• Previous suicide attempts
    • Having previously attempted suicide is one of the strongest indicators of future suicidal ideation or suicide attempts[11]
  • Military experience
    • Military personnel who show symptoms of PTSD, major depressive disorder, alcohol use disorder, and generalized anxiety disorder show higher levels of suicidal ideation[15]
  • Community violence[16]
  • Undesired changes in body weight[17]
    • Women: increased BMI increases chance of suicidal ideation
    • Men: severe decrease in BMI increases chance of suicidal ideation
      • In general, the obese population has increased odds of suicidal ideation in relation to individuals that are of average-weight
  • Exposure and attention to suicide related images or words[18]

Family history[edit]

  • Parents with a history of depression
    • Valenstein et al. studied 340 adult offspring whose parents had depression in the past. They found that 7% of the offspring had suicidal ideation in the previous month alone
  • Abuse[16]
    • Childhood: physical abuse
    • Adolescence: physical and sexual abuse
  • Family violence
  • Childhood residential instability
    • Certain studies associate those who experience suicidal ideation with family disruption.[4]

Relationships with parents and friends[edit]

According to a study conducted by Ruth X. Liu of San Diego State University, a significant connection was found between the parent–child relationships of adolescents ranging from early, middle and late adolescence and their likelihood of suicidal ideation. The study consisted of measuring relationships between mothers and daughters, fathers and sons, mothers and sons and fathers and daughters. The relationships between fathers and sons during early and middle adolescence shows an inverse relationship to suicidal ideation. Closeness with the father in late adolescence is "significantly related to suicidal ideation".[19] Liu goes on to explain the relationship found between closeness with the opposite sex parent and the child's risk of suicidal thoughts. It was found that boys are better protected from suicidal ideation if they are close to their mothers through early and late adolescence; whereas girls are better protected by having a close relationship with their father during middle adolescence.

An article published in 2010 by Zappulla and Pace found that suicidal ideation in adolescent boys is exacerbated by detachment from the parents when depression is already present in the child. Lifetime prevalence estimates of suicidal ideation among nonclinical populations of adolescents generally range from 60% and in many cases its severity increases the risk of completed suicide.[20]

Prevention[edit]

Early detection and treatment are the best ways to prevent suicidal ideation and suicide attempts. If signs, symptoms, or risk factors are detected early then the individual will hopefully seek treatment and help before attempting to take their own life. In a study of individuals who did commit suicide, 91% of them likely suffered from one or more mental illnesses. However, only 35% of those individuals were treated or being treated for a mental illness.[21] This emphasizes the importance of early detection; if a mental illness is detected, it can be treated and controlled to help prevent suicide attempts. Another study investigated strictly suicidal ideation in adolescents. This study found that depression symptoms in adolescents as early as grade 9 is a predictor of suicidal ideation. Most people with long-term suicidal ideation do not seek professional help.[citation needed]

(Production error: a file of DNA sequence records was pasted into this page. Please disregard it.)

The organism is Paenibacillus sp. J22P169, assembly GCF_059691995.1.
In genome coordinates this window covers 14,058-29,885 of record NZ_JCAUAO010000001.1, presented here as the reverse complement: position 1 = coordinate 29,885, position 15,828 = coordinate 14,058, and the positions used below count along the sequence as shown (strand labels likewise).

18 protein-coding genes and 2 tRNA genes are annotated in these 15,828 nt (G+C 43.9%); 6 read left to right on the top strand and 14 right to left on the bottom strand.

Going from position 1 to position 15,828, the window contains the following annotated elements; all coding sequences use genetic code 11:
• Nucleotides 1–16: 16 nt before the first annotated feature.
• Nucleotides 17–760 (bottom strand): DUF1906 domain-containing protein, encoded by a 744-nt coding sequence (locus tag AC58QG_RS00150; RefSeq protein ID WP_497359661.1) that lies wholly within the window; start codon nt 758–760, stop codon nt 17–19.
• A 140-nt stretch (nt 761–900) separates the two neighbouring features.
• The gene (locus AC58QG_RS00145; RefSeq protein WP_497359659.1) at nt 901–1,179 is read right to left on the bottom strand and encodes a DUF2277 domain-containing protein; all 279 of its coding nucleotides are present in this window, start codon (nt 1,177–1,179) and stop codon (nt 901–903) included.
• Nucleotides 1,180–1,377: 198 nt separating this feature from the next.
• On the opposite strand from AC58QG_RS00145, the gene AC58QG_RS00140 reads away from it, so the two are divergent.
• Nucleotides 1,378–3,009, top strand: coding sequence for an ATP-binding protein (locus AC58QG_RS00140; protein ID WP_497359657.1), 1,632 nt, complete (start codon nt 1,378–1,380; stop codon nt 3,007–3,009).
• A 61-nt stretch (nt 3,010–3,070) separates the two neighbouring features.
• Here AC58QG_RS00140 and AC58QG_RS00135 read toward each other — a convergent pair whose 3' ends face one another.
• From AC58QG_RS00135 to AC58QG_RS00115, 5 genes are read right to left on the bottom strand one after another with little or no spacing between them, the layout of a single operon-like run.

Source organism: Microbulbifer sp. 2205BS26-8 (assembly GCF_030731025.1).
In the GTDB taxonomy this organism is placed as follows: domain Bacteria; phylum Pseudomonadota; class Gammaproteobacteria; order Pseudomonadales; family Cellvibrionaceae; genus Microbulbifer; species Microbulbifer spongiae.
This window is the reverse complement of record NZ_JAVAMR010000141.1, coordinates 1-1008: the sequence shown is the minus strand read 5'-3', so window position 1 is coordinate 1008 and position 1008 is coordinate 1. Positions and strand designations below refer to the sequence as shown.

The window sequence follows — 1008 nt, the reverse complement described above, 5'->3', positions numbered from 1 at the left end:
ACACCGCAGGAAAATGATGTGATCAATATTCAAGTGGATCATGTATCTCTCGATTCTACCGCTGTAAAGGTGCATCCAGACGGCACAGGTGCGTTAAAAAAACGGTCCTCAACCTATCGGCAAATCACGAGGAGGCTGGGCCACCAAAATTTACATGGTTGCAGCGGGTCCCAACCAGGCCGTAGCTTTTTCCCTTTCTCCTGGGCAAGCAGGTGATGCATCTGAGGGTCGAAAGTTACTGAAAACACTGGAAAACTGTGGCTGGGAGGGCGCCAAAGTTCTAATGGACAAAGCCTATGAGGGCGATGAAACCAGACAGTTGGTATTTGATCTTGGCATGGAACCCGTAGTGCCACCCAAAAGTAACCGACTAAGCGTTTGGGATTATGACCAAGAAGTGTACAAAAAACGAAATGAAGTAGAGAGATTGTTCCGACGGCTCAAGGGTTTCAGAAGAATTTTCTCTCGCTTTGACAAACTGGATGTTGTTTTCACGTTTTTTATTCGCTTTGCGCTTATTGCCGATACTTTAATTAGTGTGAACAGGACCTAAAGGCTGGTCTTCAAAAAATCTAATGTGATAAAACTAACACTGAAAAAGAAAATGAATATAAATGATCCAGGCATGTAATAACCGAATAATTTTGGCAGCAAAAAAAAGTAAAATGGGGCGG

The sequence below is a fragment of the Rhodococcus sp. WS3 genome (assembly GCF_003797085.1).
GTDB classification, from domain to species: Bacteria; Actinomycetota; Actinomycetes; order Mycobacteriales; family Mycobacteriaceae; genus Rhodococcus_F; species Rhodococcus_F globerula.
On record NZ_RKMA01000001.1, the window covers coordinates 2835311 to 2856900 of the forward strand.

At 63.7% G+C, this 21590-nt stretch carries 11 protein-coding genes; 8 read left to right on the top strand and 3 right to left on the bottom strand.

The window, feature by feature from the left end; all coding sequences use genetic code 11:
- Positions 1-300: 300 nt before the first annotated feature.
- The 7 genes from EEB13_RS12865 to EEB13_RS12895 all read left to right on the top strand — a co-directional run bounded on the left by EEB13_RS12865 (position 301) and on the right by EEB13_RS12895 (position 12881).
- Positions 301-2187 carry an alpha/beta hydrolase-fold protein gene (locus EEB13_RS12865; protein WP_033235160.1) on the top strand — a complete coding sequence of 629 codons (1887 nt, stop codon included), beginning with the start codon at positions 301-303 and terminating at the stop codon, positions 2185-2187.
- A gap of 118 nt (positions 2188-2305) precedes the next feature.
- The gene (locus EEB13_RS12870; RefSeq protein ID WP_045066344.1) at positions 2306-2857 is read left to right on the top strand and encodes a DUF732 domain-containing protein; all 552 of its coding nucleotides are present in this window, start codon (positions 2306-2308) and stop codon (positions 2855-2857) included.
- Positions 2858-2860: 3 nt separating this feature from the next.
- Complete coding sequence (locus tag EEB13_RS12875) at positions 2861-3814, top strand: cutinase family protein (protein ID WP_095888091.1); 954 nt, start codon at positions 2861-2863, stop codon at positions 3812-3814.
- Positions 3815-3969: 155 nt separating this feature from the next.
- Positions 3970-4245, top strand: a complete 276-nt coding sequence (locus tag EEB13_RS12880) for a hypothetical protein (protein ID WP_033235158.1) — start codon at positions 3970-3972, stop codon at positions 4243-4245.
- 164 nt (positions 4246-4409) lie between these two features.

The previously mentioned studies point out the difficulty that mental health professionals have in motivating individuals to seek and continue treatment. Ways to increase the amount of individuals who seek treatment may include:

  • Increasing the availability of therapy treatment in early stage
  • Increasing the public’s knowledge on when psychiatric help may be beneficial to them
    • Those who have adverse life conditions seem to have just as much risk of suicide as those with mental illness[21]

A study conducted by researchers in Australia set out to determine a course of early detection for suicidal ideation in teens stating that "risks associated with suicidality require an immediate focus on diminishing self-harming cognitions so as to ensure safety before attending to the underlying etiology of the behavior". A Psychological Distress scale known as the K10 was administered monthly to a random sample of individuals. According to the results among the 9.9% of individuals who reported "psychological distress (all categories)" 5.1% of the same participants reported suicidal ideation. Participants who scored "very high" on the Psychological Distress scale "were 77 times more likely to report suicidal ideation than those in the low category".[5]

In a 1-year study conducted in Finland, 41% of the patients who later committed suicide saw a health care professional, most seeing a psychiatrist. Of those, only 22% discussed suicidal intent on their last office visit. In most of the cases, the office visit took place within a week of the suicide, and most of the victims had a diagnosed depressive disorder.[22]

There are many centers where one can receive aid in the fight against suicidal ideation and suicide. Hemelrijk et al. (2012) found evidence that assisting people with suicidal ideation via the internet versus more direct forms such as phone conversations has a greater effect.

Treatment[edit]

Treatment of suicidal ideation can be puzzling due to the fact that several medications have actually been linked to increasing or causing suicidal ideation in patients. Therefore, several alternative means of treating suicidal ideation are often used. The main treatments include: hospitalization, outpatient treatment, and medication/other modalities.[23]

Hospitalization[edit]